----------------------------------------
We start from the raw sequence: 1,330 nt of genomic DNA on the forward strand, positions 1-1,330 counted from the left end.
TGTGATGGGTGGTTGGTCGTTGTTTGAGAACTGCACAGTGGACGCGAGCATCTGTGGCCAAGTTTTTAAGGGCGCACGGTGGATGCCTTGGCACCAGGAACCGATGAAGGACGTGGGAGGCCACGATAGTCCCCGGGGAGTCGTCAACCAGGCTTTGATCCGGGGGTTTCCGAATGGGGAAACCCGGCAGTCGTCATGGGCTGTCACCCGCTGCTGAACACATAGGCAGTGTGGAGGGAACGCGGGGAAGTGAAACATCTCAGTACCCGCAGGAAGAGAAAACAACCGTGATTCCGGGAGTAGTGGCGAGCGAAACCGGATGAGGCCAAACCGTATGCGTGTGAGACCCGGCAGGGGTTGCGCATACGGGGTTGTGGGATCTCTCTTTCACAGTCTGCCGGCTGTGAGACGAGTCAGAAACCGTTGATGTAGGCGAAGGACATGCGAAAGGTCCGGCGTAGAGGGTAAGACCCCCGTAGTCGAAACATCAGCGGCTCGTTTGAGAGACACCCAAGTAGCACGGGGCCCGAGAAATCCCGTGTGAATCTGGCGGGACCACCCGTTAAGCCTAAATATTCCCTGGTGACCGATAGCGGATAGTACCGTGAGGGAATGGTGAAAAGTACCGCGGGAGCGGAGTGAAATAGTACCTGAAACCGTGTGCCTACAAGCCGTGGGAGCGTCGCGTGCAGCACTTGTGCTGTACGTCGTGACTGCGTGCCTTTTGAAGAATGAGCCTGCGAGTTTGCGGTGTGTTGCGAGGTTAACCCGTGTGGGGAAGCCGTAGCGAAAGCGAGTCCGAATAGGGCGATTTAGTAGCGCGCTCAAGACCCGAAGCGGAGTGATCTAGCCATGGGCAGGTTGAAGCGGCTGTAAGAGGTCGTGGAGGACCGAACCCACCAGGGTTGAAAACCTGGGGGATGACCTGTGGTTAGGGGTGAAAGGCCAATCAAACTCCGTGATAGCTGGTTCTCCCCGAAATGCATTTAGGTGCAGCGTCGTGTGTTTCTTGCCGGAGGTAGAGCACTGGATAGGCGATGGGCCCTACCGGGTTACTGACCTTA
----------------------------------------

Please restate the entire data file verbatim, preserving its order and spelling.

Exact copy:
We start from the raw sequence: 1,330 nt of genomic DNA on the forward strand, positions 1-1,330 counted from the left end.
TGTGATGGGTGGTTGGTCGTTGTTTGAGAACTGCACAGTGGACGCGAGCATCTGTGGCCAAGTTTTTAAGGGCGCACGGTGGATGCCTTGGCACCAGGAACCGATGAAGGACGTGGGAGGCCACGATAGTCCCCGGGGAGTCGTCAACCAGGCTTTGATCCGGGGGTTTCCGAATGGGGAAACCCGGCAGTCGTCATGGGCTGTCACCCGCTGCTGAACACATAGGCAGTGTGGAGGGAACGCGGGGAAGTGAAACATCTCAGTACCCGCAGGAAGAGAAAACAACCGTGATTCCGGGAGTAGTGGCGAGCGAAACCGGATGAGGCCAAACCGTATGCGTGTGAGACCCGGCAGGGGTTGCGCATACGGGGTTGTGGGATCTCTCTTTCACAGTCTGCCGGCTGTGAGACGAGTCAGAAACCGTTGATGTAGGCGAAGGACATGCGAAAGGTCCGGCGTAGAGGGTAAGACCCCCGTAGTCGAAACATCAGCGGCTCGTTTGAGAGACACCCAAGTAGCACGGGGCCCGAGAAATCCCGTGTGAATCTGGCGGGACCACCCGTTAAGCCTAAATATTCCCTGGTGACCGATAGCGGATAGTACCGTGAGGGAATGGTGAAAAGTACCGCGGGAGCGGAGTGAAATAGTACCTGAAACCGTGTGCCTACAAGCCGTGGGAGCGTCGCGTGCAGCACTTGTGCTGTACGTCGTGACTGCGTGCCTTTTGAAGAATGAGCCTGCGAGTTTGCGGTGTGTTGCGAGGTTAACCCGTGTGGGGAAGCCGTAGCGAAAGCGAGTCCGAATAGGGCGATTTAGTAGCGCGCTCAAGACCCGAAGCGGAGTGATCTAGCCATGGGCAGGTTGAAGCGGCTGTAAGAGGTCGTGGAGGACCGAACCCACCAGGGTTGAAAACCTGGGGGATGACCTGTGGTTAGGGGTGAAAGGCCAATCAAACTCCGTGATAGCTGGTTCTCCCCGAAATGCATTTAGGTGCAGCGTCGTGTGTTTCTTGCCGGAGGTAGAGCACTGGATAGGCGATGGGCCCTACCGGGTTACTGACCTTA